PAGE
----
A History of HIV in Ireland

In the past when there was no treatment available for haemophilia, the only thing people could do when they had a bleed was to rest in bed and wait for the bleed to stop. In the 1970’s, factor concentrates transformed the lives of people with haemophilia. It meant that people could be active, treat themselves at home and not suffer the acute pain in their joints. However, factor concentrates, like many blood products, were made from pooled plasma and many people who were treated with factor concentrates during the 1970’s and 1980’s were all exposed to HIV infection.

The period from 1983 onwards was a very active, traumatic and emotional time for the Society with the realisation that the blood products which had, at last, promised a normal quality of life, had resulted in the infection of 106 men and boys with HIV. It was a devastating blow for the entire haemophilia community.

Following reports that the AIDS virus could be transmitted sexually, the Society took the initiative and began to distribute condoms directly to members. This resulted in the very low rate of transmission of HIV to spouses and partners in Ireland when compared to the haemophilia population in other countries.

In 1987, the Society undertook a comprehensive survey of the needs of all members who had been infected with HIV. Based on the results of this survey, the Society drafted a booklet called \’Aids, Haemophilia, and the Government\’ which called for a concerted response from the Department of Health and State agencies. When this was not forthcoming, the Society organised a political/media campaign for recompense for people with haemophilia, infected with HIV. The campaign led to a parliamentary defeat for the government and a General Election in 1989. This culminated in the setting up of the Haemophilia HIV Trust (HHT). The HHT has provided and still provides an invaluable service to those with HIV and offers ongoing financial assistance for services for people with haemophilia infected with HIV, and their families. Currently, two members of the I.H.S. continue to represent the Society on the HHT.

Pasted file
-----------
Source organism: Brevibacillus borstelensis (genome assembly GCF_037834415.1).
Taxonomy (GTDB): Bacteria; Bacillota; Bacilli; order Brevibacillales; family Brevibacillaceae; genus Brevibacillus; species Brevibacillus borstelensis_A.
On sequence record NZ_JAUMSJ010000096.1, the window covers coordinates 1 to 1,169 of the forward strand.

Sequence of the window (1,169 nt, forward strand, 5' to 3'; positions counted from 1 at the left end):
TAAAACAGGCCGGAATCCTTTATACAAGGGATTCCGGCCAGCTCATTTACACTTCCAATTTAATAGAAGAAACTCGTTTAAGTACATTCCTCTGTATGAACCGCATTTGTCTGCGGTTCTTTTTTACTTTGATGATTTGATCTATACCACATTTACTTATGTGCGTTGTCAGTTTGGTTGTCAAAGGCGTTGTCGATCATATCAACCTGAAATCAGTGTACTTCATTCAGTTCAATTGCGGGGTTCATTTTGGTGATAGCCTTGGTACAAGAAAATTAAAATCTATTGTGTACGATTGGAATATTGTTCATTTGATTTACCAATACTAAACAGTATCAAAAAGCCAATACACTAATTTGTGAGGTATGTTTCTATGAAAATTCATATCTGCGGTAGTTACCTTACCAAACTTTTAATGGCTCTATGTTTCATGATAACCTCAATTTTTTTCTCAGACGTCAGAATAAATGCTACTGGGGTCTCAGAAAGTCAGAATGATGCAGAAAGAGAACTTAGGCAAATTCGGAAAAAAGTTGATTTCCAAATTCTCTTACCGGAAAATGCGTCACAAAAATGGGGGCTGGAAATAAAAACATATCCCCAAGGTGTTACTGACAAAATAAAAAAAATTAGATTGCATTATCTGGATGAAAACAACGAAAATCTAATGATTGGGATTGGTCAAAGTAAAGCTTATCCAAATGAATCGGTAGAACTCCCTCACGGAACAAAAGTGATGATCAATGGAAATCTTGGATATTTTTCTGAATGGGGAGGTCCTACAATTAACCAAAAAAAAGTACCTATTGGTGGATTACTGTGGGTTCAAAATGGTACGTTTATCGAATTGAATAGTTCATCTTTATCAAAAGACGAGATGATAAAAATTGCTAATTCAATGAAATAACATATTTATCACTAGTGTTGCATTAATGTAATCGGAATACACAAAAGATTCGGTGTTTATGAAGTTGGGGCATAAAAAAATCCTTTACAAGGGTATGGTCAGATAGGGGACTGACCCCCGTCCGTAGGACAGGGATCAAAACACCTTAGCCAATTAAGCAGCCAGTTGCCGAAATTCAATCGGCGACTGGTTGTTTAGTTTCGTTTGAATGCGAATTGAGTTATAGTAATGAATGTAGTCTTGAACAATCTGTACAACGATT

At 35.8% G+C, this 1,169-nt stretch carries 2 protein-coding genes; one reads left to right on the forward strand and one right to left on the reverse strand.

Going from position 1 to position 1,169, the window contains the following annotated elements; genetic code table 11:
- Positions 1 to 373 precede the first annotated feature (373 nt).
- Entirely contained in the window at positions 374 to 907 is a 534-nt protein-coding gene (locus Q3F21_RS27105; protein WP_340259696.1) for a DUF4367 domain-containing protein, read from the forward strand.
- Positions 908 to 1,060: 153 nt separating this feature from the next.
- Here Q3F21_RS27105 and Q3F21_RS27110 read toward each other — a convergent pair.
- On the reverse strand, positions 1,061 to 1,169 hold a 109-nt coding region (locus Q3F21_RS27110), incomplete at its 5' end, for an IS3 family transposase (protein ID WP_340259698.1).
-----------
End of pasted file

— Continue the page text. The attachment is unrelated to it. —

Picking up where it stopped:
The Irish Haemophilia Society continues to offer support, advice, information and services to people with haemophilia affected by HIV and continues to advocate for the best possible treatment available.